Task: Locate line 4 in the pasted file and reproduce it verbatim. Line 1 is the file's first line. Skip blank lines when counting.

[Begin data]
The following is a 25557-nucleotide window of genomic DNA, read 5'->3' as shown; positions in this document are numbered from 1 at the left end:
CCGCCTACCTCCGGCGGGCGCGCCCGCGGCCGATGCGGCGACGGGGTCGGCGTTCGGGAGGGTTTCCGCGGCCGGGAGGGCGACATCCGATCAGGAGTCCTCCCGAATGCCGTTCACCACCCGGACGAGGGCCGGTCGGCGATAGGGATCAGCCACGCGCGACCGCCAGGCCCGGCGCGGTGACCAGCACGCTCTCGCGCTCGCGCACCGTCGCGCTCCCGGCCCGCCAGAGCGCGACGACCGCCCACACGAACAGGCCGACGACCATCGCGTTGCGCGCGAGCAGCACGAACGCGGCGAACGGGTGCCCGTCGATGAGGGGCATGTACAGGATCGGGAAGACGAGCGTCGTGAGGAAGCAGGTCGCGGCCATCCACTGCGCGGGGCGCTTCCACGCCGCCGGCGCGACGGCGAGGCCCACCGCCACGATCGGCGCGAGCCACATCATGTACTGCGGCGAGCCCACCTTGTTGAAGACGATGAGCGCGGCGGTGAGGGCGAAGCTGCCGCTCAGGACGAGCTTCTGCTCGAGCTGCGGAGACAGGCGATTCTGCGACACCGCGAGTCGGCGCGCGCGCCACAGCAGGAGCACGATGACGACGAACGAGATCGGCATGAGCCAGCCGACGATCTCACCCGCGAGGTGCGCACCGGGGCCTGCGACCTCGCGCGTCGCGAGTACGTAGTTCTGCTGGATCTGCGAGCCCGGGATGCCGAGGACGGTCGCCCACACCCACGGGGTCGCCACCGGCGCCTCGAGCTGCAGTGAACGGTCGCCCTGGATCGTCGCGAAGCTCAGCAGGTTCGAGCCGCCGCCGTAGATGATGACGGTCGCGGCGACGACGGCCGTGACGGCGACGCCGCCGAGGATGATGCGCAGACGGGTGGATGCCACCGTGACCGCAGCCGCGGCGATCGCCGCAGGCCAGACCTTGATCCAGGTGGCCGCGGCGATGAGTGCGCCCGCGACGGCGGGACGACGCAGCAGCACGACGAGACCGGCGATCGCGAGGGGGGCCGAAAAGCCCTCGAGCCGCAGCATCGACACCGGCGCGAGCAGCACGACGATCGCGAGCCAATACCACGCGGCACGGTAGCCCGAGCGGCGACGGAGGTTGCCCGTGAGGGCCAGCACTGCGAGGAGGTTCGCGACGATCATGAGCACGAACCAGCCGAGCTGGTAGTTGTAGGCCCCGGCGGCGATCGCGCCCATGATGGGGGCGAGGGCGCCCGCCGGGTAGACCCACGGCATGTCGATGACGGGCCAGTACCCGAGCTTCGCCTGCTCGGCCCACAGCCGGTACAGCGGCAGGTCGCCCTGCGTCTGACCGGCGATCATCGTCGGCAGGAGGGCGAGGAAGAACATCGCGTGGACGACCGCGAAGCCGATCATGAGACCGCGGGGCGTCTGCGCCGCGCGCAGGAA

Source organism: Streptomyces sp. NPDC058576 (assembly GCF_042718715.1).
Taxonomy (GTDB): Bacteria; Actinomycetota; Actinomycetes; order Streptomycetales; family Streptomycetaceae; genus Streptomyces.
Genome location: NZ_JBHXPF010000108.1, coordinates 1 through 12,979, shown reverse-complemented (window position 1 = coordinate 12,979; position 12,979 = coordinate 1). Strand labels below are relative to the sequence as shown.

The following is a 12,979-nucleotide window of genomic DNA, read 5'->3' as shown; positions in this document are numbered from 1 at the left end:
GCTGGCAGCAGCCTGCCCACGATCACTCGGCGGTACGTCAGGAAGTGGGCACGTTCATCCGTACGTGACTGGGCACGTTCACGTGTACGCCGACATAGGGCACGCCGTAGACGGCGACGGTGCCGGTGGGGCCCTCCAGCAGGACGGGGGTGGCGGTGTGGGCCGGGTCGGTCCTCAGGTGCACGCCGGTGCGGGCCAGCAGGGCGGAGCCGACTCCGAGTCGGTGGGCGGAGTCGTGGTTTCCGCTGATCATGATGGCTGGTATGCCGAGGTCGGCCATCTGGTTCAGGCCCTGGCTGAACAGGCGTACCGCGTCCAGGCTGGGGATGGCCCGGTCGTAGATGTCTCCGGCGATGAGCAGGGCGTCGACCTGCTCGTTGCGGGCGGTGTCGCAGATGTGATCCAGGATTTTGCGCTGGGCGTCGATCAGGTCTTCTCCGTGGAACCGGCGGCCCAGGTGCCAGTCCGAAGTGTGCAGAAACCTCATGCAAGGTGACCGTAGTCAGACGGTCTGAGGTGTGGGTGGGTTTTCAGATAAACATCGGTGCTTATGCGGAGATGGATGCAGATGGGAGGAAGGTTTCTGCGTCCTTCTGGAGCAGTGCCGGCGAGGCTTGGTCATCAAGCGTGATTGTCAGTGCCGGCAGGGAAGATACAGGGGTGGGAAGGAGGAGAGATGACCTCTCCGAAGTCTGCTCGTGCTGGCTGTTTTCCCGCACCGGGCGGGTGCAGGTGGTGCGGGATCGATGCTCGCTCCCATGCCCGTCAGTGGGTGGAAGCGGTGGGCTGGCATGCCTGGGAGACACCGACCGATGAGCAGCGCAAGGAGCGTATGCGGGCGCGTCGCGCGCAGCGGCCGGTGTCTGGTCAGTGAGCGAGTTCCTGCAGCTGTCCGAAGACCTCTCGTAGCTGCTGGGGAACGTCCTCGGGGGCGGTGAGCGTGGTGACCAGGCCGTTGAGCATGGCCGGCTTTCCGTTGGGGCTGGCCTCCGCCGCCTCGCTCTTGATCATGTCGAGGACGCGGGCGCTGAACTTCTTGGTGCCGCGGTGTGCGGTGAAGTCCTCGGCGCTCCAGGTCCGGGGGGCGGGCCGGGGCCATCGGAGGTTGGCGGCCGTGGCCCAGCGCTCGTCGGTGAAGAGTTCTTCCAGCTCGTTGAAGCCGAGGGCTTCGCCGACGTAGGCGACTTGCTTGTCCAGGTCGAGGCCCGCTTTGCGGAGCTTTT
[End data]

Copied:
Taxonomy (GTDB): Bacteria; Actinomycetota; Actinomycetes; order Streptomycetales; family Streptomycetaceae; genus Streptomyces.